Hong Kong tourism sector expects ‘super golden week’ to be boon for business
An extended holiday on the mainland will translate into double the amount of tour groups, although industry insiders predict spending patterns to change
Hong Kong’s tourism and dependent industries were optimistic on Wednesday that an extended holiday on the mainland – dubbed “super golden week” – would translate into a boost in profits, with double the amount of tour groups expected and hotel rooms filling up fast.
Industry insiders also predicted changing consumption patterns for visitors, shifting focus from tourist and shopping hotspots to outlying islands and the countryside.
The golden week holiday was started on the mainland in 2000 as a way to increase domestic tourism and raise the standard of living. While the traditional golden week holiday lasts three to five days, mainland workers will enjoy an extended eight-day break this year starting this weekend, as the National Day public holiday coincides with Mid-Autumn Festival.
Visitors – especially those who live in nearby regions – might shun theme parks and traditional tourist districts and opt for an “in-depth” experience of Hong Kong, Travel Industry Council executive director Joseph Tung Yao-chung said.
“We may see more of them visiting outlying islands and beaches ... hiking routes in the countryside are also growing in popularity,” he said.
Tung said initial forecasts suggested about 250 inbound tours would arrive from the mainland daily during the period, double the amount last year.
“But I must stress that inbound tour groups only make up 6 per cent of all [mainland] visitors.”
The majority now make use of the Individual Visit Scheme, which allow residents of Guangdong province, as well as those of 28 major cities across China to visit the city without having to sign up for a package tour.
Hong Kong received 42.7 million visitors from the mainland last year, down 6.7 per cent from 2015.
Ricky Tse Kam-ting, Hong Kong Inbound Tour Operators Association chairman, said forced shopping would not be on the itineraries of most inbound groups next week.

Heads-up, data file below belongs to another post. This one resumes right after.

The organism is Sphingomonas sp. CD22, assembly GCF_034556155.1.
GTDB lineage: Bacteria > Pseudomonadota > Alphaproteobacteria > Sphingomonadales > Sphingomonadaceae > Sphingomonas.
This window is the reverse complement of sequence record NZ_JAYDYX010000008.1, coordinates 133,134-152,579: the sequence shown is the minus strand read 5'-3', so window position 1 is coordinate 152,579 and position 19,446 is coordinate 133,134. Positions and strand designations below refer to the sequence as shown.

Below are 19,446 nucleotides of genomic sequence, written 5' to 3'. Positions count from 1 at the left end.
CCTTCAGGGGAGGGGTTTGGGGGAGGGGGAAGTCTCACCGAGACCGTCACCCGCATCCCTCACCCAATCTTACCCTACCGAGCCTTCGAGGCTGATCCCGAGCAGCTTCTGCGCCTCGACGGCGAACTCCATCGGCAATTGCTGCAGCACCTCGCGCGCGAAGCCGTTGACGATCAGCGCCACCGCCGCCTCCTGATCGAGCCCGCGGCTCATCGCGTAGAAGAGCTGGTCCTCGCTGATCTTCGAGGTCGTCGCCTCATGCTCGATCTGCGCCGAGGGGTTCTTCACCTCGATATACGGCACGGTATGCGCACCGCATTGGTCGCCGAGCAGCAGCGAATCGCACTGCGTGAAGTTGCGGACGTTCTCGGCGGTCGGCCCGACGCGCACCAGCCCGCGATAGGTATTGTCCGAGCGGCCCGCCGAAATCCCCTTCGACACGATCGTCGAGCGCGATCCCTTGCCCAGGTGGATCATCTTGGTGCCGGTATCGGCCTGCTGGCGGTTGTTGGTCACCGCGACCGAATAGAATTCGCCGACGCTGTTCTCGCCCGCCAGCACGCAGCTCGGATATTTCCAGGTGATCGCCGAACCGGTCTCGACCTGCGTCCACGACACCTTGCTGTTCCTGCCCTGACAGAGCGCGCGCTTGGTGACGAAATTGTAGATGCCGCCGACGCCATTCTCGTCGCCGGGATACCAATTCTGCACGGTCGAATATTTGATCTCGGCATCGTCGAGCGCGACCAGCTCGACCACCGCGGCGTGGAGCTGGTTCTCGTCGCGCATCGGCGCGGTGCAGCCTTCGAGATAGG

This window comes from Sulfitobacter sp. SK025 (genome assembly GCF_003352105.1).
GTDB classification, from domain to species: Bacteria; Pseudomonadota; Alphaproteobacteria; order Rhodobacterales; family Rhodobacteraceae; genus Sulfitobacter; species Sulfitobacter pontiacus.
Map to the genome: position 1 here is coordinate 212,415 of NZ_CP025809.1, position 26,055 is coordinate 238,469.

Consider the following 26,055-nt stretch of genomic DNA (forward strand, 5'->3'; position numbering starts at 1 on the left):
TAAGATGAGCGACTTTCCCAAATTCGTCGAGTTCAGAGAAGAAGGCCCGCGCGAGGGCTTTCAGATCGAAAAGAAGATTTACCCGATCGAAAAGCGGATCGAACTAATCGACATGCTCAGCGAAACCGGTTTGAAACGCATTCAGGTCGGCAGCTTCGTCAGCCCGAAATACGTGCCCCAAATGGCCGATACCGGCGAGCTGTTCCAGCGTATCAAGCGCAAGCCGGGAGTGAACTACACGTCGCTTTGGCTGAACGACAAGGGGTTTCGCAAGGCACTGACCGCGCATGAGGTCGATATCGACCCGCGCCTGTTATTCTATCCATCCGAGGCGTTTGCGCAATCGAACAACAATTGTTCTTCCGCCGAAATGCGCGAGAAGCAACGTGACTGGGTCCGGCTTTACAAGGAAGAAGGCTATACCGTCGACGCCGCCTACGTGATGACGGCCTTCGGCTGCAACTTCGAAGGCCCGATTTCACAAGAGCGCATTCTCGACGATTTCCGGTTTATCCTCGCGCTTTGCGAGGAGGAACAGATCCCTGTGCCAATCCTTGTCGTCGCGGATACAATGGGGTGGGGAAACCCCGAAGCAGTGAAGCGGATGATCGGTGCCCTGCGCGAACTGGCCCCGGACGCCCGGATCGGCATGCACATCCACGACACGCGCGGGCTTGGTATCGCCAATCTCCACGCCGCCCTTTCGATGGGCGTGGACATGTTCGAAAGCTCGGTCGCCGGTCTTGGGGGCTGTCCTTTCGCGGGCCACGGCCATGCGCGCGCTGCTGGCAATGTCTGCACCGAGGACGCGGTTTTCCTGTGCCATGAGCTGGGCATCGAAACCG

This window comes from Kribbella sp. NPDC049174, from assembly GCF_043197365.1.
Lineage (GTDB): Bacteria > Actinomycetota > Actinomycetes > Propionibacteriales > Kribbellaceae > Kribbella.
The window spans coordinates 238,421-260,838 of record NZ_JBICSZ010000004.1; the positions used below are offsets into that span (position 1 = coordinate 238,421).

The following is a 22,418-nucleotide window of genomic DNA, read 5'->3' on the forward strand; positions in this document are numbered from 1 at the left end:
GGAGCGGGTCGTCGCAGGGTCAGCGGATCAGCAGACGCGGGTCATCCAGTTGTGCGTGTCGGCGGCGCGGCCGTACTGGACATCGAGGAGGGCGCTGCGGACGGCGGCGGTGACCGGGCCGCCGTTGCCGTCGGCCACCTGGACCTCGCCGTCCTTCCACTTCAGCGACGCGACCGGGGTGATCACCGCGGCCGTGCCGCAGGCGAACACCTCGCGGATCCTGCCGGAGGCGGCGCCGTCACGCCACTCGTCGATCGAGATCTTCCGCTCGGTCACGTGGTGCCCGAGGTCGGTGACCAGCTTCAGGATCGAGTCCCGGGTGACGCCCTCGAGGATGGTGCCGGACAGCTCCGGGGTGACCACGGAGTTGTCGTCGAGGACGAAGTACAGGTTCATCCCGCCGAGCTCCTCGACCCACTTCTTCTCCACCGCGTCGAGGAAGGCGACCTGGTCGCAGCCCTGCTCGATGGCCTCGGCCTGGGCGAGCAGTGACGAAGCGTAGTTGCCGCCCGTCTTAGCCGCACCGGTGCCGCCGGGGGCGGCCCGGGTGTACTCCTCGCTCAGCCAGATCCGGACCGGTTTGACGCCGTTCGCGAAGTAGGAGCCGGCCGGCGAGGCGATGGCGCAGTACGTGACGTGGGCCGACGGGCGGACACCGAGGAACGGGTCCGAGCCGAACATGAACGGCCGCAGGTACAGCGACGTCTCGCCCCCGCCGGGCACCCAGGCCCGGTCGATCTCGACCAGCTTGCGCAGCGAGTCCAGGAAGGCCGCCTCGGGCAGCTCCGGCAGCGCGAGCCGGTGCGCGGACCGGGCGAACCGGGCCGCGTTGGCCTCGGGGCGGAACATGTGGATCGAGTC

“A lot of these tours charge premium rates as it’s peak season, so we should see less shopping trips for package tours,” he said.
But retailers remained hopeful that mainland visitors would go on a spending spree. Tsoi Chung-kin, chairman of the Retail and Wholesale Trades Employees Association, said daily necessities and health care products would be on top of the shopping list.
“Chinese herbal medicine used to be the most sought after products, but the younger generation now look for vitamins and supplements as well,” he said, adding mooncakes by Hong Kong bakeries would also be another hot item.
However, retailers of electronics and luxury goods may be disappointed, as Tsoi said consumption patterns had changed.
“Mainland consumers now have abundant choices back home. Why do they have to buy electronic gadgets in Hong Kong?”
A report by China’s National Tourism Administration predicted 710 million domestic and overseas trips would be made during the period, incurring an expenditure of 590 billion yuan (HK$694 billion).
Around 21 per cent would visit Hong Kong, Macau or Taiwan, while 16.7 per cent would travel overseas.
According to Japanese media, the Chinese government has recently curbed the number of tours to Japan, a long-time favourite for Chinese tourists.
Together with a ban imposed on South Korean package tours – in retaliation for Seoul’s decision to deploy THAAD anti-missile defence system earlier this year – Hong Kong is likely to receive more visitors from across the border than in previous years.
The surge in visitors was also reflected by robust demand for accommodation. Tourist Guest Houses Federation of Hong Kong chairman Sam Lau Kung-shing said rooms for many motels were fully booked as early as a month ago.
Andy Ho, whose Sea View Holiday House offers 20 rooms on the island of Cheung Chau, remained cautious about a potential business boom.
“Most of my customers come on a walk-in basis, so it’s too early to judge,” he said. “Good weather is crucial too.”